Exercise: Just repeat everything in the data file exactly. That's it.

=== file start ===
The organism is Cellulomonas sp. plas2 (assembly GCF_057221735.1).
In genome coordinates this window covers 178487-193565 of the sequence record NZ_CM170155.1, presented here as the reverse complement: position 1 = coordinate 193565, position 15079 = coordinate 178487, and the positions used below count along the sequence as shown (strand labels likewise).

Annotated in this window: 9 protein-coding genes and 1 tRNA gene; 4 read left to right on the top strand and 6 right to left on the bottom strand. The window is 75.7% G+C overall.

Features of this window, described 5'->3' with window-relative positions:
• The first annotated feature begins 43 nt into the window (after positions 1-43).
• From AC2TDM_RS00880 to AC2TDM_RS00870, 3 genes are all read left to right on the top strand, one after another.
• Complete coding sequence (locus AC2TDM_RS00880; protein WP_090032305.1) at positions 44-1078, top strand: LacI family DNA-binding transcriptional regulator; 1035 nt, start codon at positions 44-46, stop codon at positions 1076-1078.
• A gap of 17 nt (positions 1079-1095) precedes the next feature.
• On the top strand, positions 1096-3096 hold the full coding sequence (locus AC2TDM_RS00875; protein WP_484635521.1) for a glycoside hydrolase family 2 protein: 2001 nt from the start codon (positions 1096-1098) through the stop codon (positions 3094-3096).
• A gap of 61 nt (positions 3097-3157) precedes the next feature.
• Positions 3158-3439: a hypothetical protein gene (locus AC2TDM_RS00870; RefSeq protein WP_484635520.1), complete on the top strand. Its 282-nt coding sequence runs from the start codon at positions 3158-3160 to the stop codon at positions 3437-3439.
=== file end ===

The organism is Cellulomonas sp. plas2 (assembly GCF_057221735.1).
In genome coordinates this window covers 178487-193565 of the sequence record NZ_CM170155.1, presented here as the reverse complement: position 1 = coordinate 193565, position 15079 = coordinate 178487, and the positions used below count along the sequence as shown (strand labels likewise).

Annotated in this window: 9 protein-coding genes and 1 tRNA gene; 4 read left to right on the top strand and 6 right to left on the bottom strand. The window is 75.7% G+C overall.

Features of this window, described 5'->3' with window-relative positions:
• The first annotated feature begins 43 nt into the window (after positions 1-43).
• From AC2TDM_RS00880 to AC2TDM_RS00870, 3 genes are all read left to right on the top strand, one after another.
• Complete coding sequence (locus AC2TDM_RS00880; protein WP_090032305.1) at positions 44-1078, top strand: LacI family DNA-binding transcriptional regulator; 1035 nt, start codon at positions 44-46, stop codon at positions 1076-1078.
• A gap of 17 nt (positions 1079-1095) precedes the next feature.
• On the top strand, positions 1096-3096 hold the full coding sequence (locus AC2TDM_RS00875; protein WP_484635521.1) for a glycoside hydrolase family 2 protein: 2001 nt from the start codon (positions 1096-1098) through the stop codon (positions 3094-3096).
• A gap of 61 nt (positions 3097-3157) precedes the next feature.
• Positions 3158-3439: a hypothetical protein gene (locus AC2TDM_RS00870; RefSeq protein WP_484635520.1), complete on the top strand. Its 282-nt coding sequence runs from the start codon at positions 3158-3160 to the stop codon at positions 3437-3439.